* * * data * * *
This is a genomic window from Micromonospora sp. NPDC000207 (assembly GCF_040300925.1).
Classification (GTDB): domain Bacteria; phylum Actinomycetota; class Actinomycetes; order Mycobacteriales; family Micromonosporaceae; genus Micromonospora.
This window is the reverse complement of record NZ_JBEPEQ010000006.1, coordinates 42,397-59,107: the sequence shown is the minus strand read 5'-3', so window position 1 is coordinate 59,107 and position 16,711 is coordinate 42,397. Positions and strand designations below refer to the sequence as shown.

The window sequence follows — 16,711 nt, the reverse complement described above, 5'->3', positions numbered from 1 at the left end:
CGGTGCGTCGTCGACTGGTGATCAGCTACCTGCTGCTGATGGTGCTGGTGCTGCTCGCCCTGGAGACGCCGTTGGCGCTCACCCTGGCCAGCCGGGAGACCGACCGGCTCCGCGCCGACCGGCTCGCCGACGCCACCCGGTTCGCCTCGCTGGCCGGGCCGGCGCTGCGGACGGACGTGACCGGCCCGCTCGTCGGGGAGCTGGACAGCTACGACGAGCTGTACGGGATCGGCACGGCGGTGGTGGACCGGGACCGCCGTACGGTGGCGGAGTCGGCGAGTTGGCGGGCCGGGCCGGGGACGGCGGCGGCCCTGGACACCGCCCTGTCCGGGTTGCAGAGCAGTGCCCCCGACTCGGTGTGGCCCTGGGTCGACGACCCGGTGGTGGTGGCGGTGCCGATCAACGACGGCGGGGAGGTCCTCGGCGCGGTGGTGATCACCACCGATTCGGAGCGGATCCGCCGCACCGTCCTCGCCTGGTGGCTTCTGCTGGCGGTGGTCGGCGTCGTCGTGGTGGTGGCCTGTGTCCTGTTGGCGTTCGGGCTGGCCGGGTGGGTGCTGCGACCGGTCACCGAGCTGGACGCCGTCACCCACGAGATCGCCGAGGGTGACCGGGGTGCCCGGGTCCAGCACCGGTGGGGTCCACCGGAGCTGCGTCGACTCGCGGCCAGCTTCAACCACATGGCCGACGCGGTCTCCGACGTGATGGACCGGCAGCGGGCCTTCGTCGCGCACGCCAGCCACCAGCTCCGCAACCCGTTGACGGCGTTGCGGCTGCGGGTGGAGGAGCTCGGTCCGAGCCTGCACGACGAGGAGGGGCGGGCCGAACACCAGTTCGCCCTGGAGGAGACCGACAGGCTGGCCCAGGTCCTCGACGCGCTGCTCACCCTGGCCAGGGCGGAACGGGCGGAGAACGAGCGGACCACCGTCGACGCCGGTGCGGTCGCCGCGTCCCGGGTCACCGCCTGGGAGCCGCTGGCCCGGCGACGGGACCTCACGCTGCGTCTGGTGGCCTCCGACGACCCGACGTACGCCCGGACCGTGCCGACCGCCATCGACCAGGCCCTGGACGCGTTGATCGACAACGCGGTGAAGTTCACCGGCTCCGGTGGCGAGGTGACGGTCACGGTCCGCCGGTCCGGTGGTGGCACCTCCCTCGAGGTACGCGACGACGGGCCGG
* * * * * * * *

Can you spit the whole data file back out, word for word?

This is a genomic window from Micromonospora sp. NPDC000207 (assembly GCF_040300925.1).
Classification (GTDB): domain Bacteria; phylum Actinomycetota; class Actinomycetes; order Mycobacteriales; family Micromonosporaceae; genus Micromonospora.
This window is the reverse complement of record NZ_JBEPEQ010000006.1, coordinates 42,397-59,107: the sequence shown is the minus strand read 5'-3', so window position 1 is coordinate 59,107 and position 16,711 is coordinate 42,397. Positions and strand designations below refer to the sequence as shown.

The window sequence follows — 16,711 nt, the reverse complement described above, 5'->3', positions numbered from 1 at the left end:
CGGTGCGTCGTCGACTGGTGATCAGCTACCTGCTGCTGATGGTGCTGGTGCTGCTCGCCCTGGAGACGCCGTTGGCGCTCACCCTGGCCAGCCGGGAGACCGACCGGCTCCGCGCCGACCGGCTCGCCGACGCCACCCGGTTCGCCTCGCTGGCCGGGCCGGCGCTGCGGACGGACGTGACCGGCCCGCTCGTCGGGGAGCTGGACAGCTACGACGAGCTGTACGGGATCGGCACGGCGGTGGTGGACCGGGACCGCCGTACGGTGGCGGAGTCGGCGAGTTGGCGGGCCGGGCCGGGGACGGCGGCGGCCCTGGACACCGCCCTGTCCGGGTTGCAGAGCAGTGCCCCCGACTCGGTGTGGCCCTGGGTCGACGACCCGGTGGTGGTGGCGGTGCCGATCAACGACGGCGGGGAGGTCCTCGGCGCGGTGGTGATCACCACCGATTCGGAGCGGATCCGCCGCACCGTCCTCGCCTGGTGGCTTCTGCTGGCGGTGGTCGGCGTCGTCGTGGTGGTGGCCTGTGTCCTGTTGGCGTTCGGGCTGGCCGGGTGGGTGCTGCGACCGGTCACCGAGCTGGACGCCGTCACCCACGAGATCGCCGAGGGTGACCGGGGTGCCCGGGTCCAGCACCGGTGGGGTCCACCGGAGCTGCGTCGACTCGCGGCCAGCTTCAACCACATGGCCGACGCGGTCTCCGACGTGATGGACCGGCAGCGGGCCTTCGTCGCGCACGCCAGCCACCAGCTCCGCAACCCGTTGACGGCGTTGCGGCTGCGGGTGGAGGAGCTCGGTCCGAGCCTGCACGACGAGGAGGGGCGGGCCGAACACCAGTTCGCCCTGGAGGAGACCGACAGGCTGGCCCAGGTCCTCGACGCGCTGCTCACCCTGGCCAGGGCGGAACGGGCGGAGAACGAGCGGACCACCGTCGACGCCGGTGCGGTCGCCGCGTCCCGGGTCACCGCCTGGGAGCCGCTGGCCCGGCGACGGGACCTCACGCTGCGTCTGGTGGCCTCCGACGACCCGACGTACGCCCGGACCGTGCCGACCGCCATCGACCAGGCCCTGGACGCGTTGATCGACAACGCGGTGAAGTTCACCGGCTCCGGTGGCGAGGTGACGGTCACGGTCCGCCGGTCCGGTGGTGGCACCTCCCTCGAGGTACGCGACGACGGGCCGG